Wimbledon 2019: the best English sparkling wines to go with strawberries and cream
Enjoy the best of British from Henman Hill will these five great grapes
With Wimbledon now firmly underway, it's time to head to the shops for some strawberries and cream – and maybe a bottle or two of top-notch English sparkling wine.
The origins of the strawberries and cream tradition are a bit hazy, but many sources suggest it was a happy accident.
British strawberries are at their seasonal peak in early to mid-July, the same time as Wimbledon.
"When Wimbledon first made its debut in 1877, strawberries were resolutely on-trend with Victorian audiences (though strawberries and cream have been enjoyed as a pairing since the Tudor era)," says Sipsmith London.
Strawberries were once considered a luxury, but while refridgeration and globalised food production have made it possible to eat strawberries all year round, the Wimbledon tradition has persisted. According to the Wimbledon website, 166,055 portions of strawberries and cream were served throughout the 2018 event.
One thing that has changed over the years is the breadth and quality of English sparkling wine, which is now regarded as more than a match for Champagne. Here are five great bottles of England's finest to take with you to Henman Hill.
Digby Fine English Non Vintage Brut
Digby Fine English blends grapes grown in the chalky soil of Kent, Sussex, Hampshire and Dorset with award-winning results. "While it's yet to register £1m in turnover, the small business has punched above its weight in some regards. In 2014, its 2009 vintage was crowned best sparkling wine in England by a judging panel led by renowned wine critic, Tom Stevenson," The Daily Telegraph says.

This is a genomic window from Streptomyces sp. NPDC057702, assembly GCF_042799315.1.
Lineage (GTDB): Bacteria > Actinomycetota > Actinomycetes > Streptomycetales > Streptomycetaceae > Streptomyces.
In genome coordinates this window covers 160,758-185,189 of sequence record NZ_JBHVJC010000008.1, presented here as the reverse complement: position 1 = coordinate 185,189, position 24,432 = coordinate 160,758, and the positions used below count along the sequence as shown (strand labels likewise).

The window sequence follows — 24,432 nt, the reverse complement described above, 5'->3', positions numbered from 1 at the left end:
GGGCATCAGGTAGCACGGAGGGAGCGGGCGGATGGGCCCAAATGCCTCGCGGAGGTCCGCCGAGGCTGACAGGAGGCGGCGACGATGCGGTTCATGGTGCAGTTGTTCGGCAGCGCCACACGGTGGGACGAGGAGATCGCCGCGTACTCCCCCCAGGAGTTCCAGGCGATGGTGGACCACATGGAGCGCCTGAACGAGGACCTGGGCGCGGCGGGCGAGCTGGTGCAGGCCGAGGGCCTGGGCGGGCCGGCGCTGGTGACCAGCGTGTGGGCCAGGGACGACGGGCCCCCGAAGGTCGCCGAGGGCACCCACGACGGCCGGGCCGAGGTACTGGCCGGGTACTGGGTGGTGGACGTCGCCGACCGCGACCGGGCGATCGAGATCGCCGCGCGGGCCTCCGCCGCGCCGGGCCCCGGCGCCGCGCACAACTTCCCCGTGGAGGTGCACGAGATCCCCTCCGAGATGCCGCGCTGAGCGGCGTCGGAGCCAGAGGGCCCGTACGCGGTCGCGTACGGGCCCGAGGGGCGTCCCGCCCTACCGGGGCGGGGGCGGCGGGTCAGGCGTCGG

Ridgeview's Blanc de Noir Brut 2014
Located in East Sussex, this wine is created only from black grapes. This white, sparkling wine packs aromas of red fruit and rich toastiness from 48 months in the cellar. "Production is exclusively sparkling — currently about 130 thousand bottles of Brut, Blanc de Noirs, and Rosé — and the wines have won awards in international sparkling competitions and have been served to heads of state including, of course, Her Majesty the Queen," says Terroir Review.
Rathfinny Wine 2014 Blanc de Blancs
Just south of the Sussex village Alfriston, this wine is bubbly with fruity tastes. The apricot sweetness gives a sweet note to the palate, as the product is made with the estate's Chardonnay grapes. John Mobbs, founder of GreatBritishWine.com, says, "I love the poise and confidence, it’s a hugely distinctive wine, yet it retains a beautiful air of elegance."
Leckford Estate brut 2014
This wine blends the traditions of chardonnay, pinot noir, and pinot meunier grapes to achieve a soft fruit flavour. Along with toasty hints of hazelnuts, the Hampshire wine is sweet and bubbly. Mobbs notes that "many taste this and finding it an appealing alternative to supermarket Champagne. On that basis, this wine is doing exactly what it needs to as an own-label offering.
Floreat Sparkling Botanic Wine
This wine is a pioneer in English sparkling botanic wine. "Floreat is uniquely crafted with a special blend of high-quality botanicals that have been thoughtfully handpicked by Anne-Marie for their therapeutic advantages as much as for their flavour. Bridging the worlds of wine and wellness, Floreat contains botanicals with benefits that range from anti-oxidants to cell regeneration for hair, nails and skin, to stress relief," writes Journal Des Palaces.
Ambriel Classic Cuvee
Southern England has become home to some exceptional méthode champenoise wines, with award-winning Ambriel amongst the very best. The Week wine editor Bruce Palling found it exceptionally elegant, with a powerful backbone of minerality with the usual apple flavours that tend to differentiate English sparkling wines from traditional Champagne. Drink this and you will understand why English sparkling wine deserves to be taken seriously.
£312 for a case of 12, The Week Wines